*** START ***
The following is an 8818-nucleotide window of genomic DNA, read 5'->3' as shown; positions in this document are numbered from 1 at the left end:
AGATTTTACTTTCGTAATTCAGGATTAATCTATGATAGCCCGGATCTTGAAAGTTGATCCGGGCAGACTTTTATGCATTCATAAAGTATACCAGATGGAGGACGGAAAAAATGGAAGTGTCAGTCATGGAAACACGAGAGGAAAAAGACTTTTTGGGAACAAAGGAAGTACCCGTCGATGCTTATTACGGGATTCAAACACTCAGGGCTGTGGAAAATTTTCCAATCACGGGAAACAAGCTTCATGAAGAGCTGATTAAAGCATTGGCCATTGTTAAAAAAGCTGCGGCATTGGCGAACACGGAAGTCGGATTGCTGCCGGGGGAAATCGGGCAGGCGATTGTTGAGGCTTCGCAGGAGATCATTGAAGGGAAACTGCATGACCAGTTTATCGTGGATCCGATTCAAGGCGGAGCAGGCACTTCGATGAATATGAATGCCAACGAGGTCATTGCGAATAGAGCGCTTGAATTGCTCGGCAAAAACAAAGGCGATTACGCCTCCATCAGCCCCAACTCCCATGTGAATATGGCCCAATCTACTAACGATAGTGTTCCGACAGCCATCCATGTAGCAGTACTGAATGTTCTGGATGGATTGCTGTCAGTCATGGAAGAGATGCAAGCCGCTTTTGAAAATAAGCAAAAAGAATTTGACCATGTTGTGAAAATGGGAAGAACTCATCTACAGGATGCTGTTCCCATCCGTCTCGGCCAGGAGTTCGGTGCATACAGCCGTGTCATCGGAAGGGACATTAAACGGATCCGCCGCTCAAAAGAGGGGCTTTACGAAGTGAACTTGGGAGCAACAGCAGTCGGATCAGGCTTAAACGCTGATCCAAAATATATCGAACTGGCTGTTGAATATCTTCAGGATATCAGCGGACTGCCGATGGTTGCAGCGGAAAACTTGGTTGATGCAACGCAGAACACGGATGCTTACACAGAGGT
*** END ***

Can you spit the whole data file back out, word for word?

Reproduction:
The following is an 8818-nucleotide window of genomic DNA, read 5'->3' as shown; positions in this document are numbered from 1 at the left end:
AGATTTTACTTTCGTAATTCAGGATTAATCTATGATAGCCCGGATCTTGAAAGTTGATCCGGGCAGACTTTTATGCATTCATAAAGTATACCAGATGGAGGACGGAAAAAATGGAAGTGTCAGTCATGGAAACACGAGAGGAAAAAGACTTTTTGGGAACAAAGGAAGTACCCGTCGATGCTTATTACGGGATTCAAACACTCAGGGCTGTGGAAAATTTTCCAATCACGGGAAACAAGCTTCATGAAGAGCTGATTAAAGCATTGGCCATTGTTAAAAAAGCTGCGGCATTGGCGAACACGGAAGTCGGATTGCTGCCGGGGGAAATCGGGCAGGCGATTGTTGAGGCTTCGCAGGAGATCATTGAAGGGAAACTGCATGACCAGTTTATCGTGGATCCGATTCAAGGCGGAGCAGGCACTTCGATGAATATGAATGCCAACGAGGTCATTGCGAATAGAGCGCTTGAATTGCTCGGCAAAAACAAAGGCGATTACGCCTCCATCAGCCCCAACTCCCATGTGAATATGGCCCAATCTACTAACGATAGTGTTCCGACAGCCATCCATGTAGCAGTACTGAATGTTCTGGATGGATTGCTGTCAGTCATGGAAGAGATGCAAGCCGCTTTTGAAAATAAGCAAAAAGAATTTGACCATGTTGTGAAAATGGGAAGAACTCATCTACAGGATGCTGTTCCCATCCGTCTCGGCCAGGAGTTCGGTGCATACAGCCGTGTCATCGGAAGGGACATTAAACGGATCCGCCGCTCAAAAGAGGGGCTTTACGAAGTGAACTTGGGAGCAACAGCAGTCGGATCAGGCTTAAACGCTGATCCAAAATATATCGAACTGGCTGTTGAATATCTTCAGGATATCAGCGGACTGCCGATGGTTGCAGCGGAAAACTTGGTTGATGCAACGCAGAACACGGATGCTTACACAGAGGT